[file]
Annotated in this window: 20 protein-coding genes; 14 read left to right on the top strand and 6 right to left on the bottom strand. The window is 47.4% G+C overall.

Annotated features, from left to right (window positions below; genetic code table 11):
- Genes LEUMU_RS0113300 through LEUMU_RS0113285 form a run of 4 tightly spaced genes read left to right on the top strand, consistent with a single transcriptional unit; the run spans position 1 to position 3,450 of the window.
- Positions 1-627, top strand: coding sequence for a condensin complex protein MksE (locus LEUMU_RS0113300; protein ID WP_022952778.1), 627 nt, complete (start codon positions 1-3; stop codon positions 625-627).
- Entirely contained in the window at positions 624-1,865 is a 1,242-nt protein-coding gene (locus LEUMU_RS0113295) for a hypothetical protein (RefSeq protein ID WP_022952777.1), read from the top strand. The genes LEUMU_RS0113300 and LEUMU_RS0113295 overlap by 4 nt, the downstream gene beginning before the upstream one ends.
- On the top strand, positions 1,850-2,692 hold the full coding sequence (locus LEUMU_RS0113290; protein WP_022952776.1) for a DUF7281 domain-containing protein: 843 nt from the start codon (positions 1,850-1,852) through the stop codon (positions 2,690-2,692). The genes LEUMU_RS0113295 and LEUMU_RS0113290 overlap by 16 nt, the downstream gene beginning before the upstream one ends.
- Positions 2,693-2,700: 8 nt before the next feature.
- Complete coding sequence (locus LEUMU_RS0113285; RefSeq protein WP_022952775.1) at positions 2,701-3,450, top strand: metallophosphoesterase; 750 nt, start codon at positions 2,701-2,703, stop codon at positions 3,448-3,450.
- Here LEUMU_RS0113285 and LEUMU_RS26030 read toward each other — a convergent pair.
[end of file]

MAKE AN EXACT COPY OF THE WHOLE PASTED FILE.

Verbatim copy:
Annotated in this window: 20 protein-coding genes; 14 read left to right on the top strand and 6 right to left on the bottom strand. The window is 47.4% G+C overall.

Annotated features, from left to right (window positions below; genetic code table 11):
- Genes LEUMU_RS0113300 through LEUMU_RS0113285 form a run of 4 tightly spaced genes read left to right on the top strand, consistent with a single transcriptional unit; the run spans position 1 to position 3,450 of the window.
- Positions 1-627, top strand: coding sequence for a condensin complex protein MksE (locus LEUMU_RS0113300; protein ID WP_022952778.1), 627 nt, complete (start codon positions 1-3; stop codon positions 625-627).
- Entirely contained in the window at positions 624-1,865 is a 1,242-nt protein-coding gene (locus LEUMU_RS0113295) for a hypothetical protein (RefSeq protein ID WP_022952777.1), read from the top strand. The genes LEUMU_RS0113300 and LEUMU_RS0113295 overlap by 4 nt, the downstream gene beginning before the upstream one ends.
- On the top strand, positions 1,850-2,692 hold the full coding sequence (locus LEUMU_RS0113290; protein WP_022952776.1) for a DUF7281 domain-containing protein: 843 nt from the start codon (positions 1,850-1,852) through the stop codon (positions 2,690-2,692). The genes LEUMU_RS0113295 and LEUMU_RS0113290 overlap by 16 nt, the downstream gene beginning before the upstream one ends.
- Positions 2,693-2,700: 8 nt before the next feature.
- Complete coding sequence (locus LEUMU_RS0113285; RefSeq protein WP_022952775.1) at positions 2,701-3,450, top strand: metallophosphoesterase; 750 nt, start codon at positions 2,701-2,703, stop codon at positions 3,448-3,450.
- Here LEUMU_RS0113285 and LEUMU_RS26030 read toward each other — a convergent pair.